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Reading, Looking, Listening, . . . Questioning
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Portrait of Marie-Olympe de Gouges, painted by Alexander Kucharsky (1741-1819), private collection

The French Revolution, the Declaration, and Olympe de Gouges’s Rights of Woman By Emily Sosolik   Homme, es-tu capable d’être juste ? C’est une femme qui t’en fait la question ; tu ne lui ôteras pas moins ce droit. Dis-moi ? Qui t’a donné le souverain empire d’opprimer mon sexe ? Ta force ? Tes […]

Article
Categories: Drew Whitcup, ZiR | Add a Comment
US Supreme Court building, Washington, DC

Writing for Mother Jones, Hannah Levintova discusses the newest abortion-rights-related law to find its way to the US Supreme Court: Whole Woman’s Health v. Cole. Levintova describes the premise: In this case, the justices are expected to focus on two of [recent Texas abortion law HB2]’s most onerous requirements: that abortions be performed in ambulatory surgical centers, hospital-like […]

ZiR
Categories: Drew Whitcup, ZiR | Add a Comment

This week, I’m reading Eric Segall’s article in Slate.com about Richard Posner, a well-known and widely-published judge on the United States Court of Appeals. Judge Posner was appointed to the bench by Ronald Reagan, and certainly isn’t lacking in conservative bona fides. That said, Segall points to three recent arguments on behalf of conservative causes that […]

ZiR
Categories: Drew Whitcup, ZiR | Add a Comment

Much has been written and discussed following the Supreme Court’s recent decision allowing the chain Hobby Lobby to opt out of providing contraceptives to its employees. Hobby Lobby, through its owners, claimed that the contraceptive mandate infringed on their religious freedom. The Court agreed, and critics have since been lamenting the decision as an insult to […]

ZiR
Categories: Caterina Gironda, ZiR | 1 Comment

On my last trip down south I was gifted Jimmy Carter’s latest book, A Call To Action: Women, Religion, Violence, and Power. I must admit I began reading with hesitation and scrutiny, confident that this anti-choice, Southern Baptist, ex-President could not possibly be critiquing the role of religion in the oppression of and overall inequality of […]

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Recent Comments

Categories: William Eaton, ZiR | 1 Comment
Asano_Takeji-No_Series-Snow_at_Iwashimizu_Hachiman_Shrine_Kyoto

On my last trip down south I was gifted Jimmy Carter’s latest book, A Call To Action: Women, Religion, Violence, and Power. I must admit I began reading with hesitation and scrutiny, confident that this anti-choice, Southern Baptist, ex-President could not possibly be critiquing the role of religion in the oppression of and overall inequality of […]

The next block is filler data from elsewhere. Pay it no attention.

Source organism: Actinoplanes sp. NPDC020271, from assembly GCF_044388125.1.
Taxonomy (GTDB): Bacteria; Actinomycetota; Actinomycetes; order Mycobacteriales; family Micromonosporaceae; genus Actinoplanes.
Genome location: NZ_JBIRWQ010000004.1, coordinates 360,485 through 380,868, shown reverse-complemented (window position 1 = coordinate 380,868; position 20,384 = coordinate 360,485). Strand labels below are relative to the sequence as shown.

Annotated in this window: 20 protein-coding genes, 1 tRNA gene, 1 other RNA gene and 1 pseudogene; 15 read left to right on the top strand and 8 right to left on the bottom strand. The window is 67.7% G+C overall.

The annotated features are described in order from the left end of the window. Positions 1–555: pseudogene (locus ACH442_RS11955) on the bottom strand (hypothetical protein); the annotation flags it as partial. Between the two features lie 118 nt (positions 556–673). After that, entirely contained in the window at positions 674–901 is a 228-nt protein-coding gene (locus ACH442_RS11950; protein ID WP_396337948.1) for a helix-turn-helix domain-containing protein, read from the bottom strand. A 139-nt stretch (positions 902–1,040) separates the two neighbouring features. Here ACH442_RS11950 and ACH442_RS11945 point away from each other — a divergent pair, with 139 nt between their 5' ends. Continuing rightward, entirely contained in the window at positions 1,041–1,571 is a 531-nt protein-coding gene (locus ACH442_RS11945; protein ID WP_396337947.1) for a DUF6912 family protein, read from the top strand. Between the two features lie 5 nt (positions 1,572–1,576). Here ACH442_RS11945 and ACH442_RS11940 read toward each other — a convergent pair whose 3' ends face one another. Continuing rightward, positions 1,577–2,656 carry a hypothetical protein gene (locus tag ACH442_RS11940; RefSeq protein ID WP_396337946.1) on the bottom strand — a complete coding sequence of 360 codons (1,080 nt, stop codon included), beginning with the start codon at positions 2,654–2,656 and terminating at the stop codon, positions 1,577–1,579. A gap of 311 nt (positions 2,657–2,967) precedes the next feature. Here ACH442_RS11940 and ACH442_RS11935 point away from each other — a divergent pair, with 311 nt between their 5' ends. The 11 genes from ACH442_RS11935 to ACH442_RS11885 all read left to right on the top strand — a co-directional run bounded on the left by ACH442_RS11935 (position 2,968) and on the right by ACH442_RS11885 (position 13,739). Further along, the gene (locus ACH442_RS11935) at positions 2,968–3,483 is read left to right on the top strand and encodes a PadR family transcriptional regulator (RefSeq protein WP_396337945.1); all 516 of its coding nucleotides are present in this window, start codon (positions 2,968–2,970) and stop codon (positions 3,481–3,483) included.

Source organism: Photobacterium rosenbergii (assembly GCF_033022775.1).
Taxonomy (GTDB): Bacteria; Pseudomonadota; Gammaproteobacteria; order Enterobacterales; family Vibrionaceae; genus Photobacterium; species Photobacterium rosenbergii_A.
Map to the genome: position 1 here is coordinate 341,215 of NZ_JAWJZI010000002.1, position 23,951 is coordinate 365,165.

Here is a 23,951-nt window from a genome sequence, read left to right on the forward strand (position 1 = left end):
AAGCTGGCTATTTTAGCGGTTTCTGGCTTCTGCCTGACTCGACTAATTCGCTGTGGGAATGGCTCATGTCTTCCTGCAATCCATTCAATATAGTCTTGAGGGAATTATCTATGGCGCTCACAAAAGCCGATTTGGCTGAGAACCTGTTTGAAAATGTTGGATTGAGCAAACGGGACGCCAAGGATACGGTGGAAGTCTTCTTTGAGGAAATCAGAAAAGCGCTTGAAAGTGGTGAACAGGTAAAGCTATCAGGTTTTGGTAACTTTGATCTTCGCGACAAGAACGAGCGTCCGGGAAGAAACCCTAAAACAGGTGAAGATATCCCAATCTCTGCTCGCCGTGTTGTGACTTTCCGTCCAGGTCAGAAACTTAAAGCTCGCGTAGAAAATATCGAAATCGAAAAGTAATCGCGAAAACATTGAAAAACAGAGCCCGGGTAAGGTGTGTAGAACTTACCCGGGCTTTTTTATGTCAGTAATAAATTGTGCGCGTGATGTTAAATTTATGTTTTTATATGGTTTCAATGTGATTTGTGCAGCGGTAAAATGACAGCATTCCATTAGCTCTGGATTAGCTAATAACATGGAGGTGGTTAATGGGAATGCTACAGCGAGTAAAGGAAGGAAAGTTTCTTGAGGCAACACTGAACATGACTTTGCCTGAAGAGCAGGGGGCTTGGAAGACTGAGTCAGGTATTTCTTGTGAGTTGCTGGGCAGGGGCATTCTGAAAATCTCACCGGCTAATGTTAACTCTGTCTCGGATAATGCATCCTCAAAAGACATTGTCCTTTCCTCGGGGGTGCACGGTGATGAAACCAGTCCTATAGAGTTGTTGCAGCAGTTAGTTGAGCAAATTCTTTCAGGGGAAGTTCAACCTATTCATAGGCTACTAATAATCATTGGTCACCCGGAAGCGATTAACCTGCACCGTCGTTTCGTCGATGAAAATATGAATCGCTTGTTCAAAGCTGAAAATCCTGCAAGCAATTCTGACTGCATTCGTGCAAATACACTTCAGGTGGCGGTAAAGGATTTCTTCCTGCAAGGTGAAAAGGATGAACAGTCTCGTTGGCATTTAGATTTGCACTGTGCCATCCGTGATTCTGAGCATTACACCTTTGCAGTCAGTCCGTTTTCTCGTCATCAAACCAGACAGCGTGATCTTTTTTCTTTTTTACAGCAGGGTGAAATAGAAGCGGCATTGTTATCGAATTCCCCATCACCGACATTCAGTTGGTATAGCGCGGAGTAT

ZiR

July 16, 2018

Thanks a lot, Steve. And, continuing the segue-ing, here's an old (and traditional) Gary Snyder poem I just came across yesterday: Seaman’s Ditty I’m wondering where you are now Married, or mad, or free: Wherever you are you’re likely glad, But memory troubles me. We could’ve had us children, We could’ve had a home— But you thought not, and I thought not, And these nine years we roam. Today I worked in the deep dark tanks, And climbed out to watch the sea: Gulls and salty waves pass by, And mountains of Araby. I’ve travelled the lonely oceans And wandered the...

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Categories: William Eaton, ZiR | 1 Comment
Asano_Takeji-No_Series-Snow_at_Iwashimizu_Hachiman_Shrine_Kyoto

On my last trip down south I was gifted Jimmy Carter’s latest book, A Call To Action: Women, Religion, Violence, and Power. I must admit I began reading with hesitation and scrutiny, confident that this anti-choice, Southern Baptist, ex-President could not possibly be critiquing the role of religion in the oppression of and overall inequality of […]

ZiR

July 16, 2018

A very nice piece, William. I am reminded of a Sung Dynasty poem that D.T. Suzuki quotes in one of his books. I'm not sure of its relevance here, but it seems to resonate somehow. Misty rain on Mount Lu, And waves surging at Che Kiang. When you have not been there, Many a regret you have; But once there and homeward you wend, How matter-of-fact things look! Misty rain on Mount Lu And waves surging at Che Kiang.

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Categories: Essay | 1 Comment
Frank Kermode, August 2000, photo by Charlie MacDonald

On my last trip down south I was gifted Jimmy Carter’s latest book, A Call To Action: Women, Religion, Violence, and Power. I must admit I began reading with hesitation and scrutiny, confident that this anti-choice, Southern Baptist, ex-President could not possibly be critiquing the role of religion in the oppression of and overall inequality of […]

Essay

June 14, 2018

The time that takes place in stories compared to the time that we actually live is radically abbreviated. It briskly sweeps aside all the commonplace moments that make up the long stretch of toilsome time and focuses instead on the interesting and compelling. With a mere section break or a simple transitional phrase, days, months, and whole years are disposed of as if they had no significance at all. “Then time passed slowly until the day arrived when….” A lot of important living is hidden in such a phrase. From the moment-to-moment flow of time, the storyteller lifts out only those narr...

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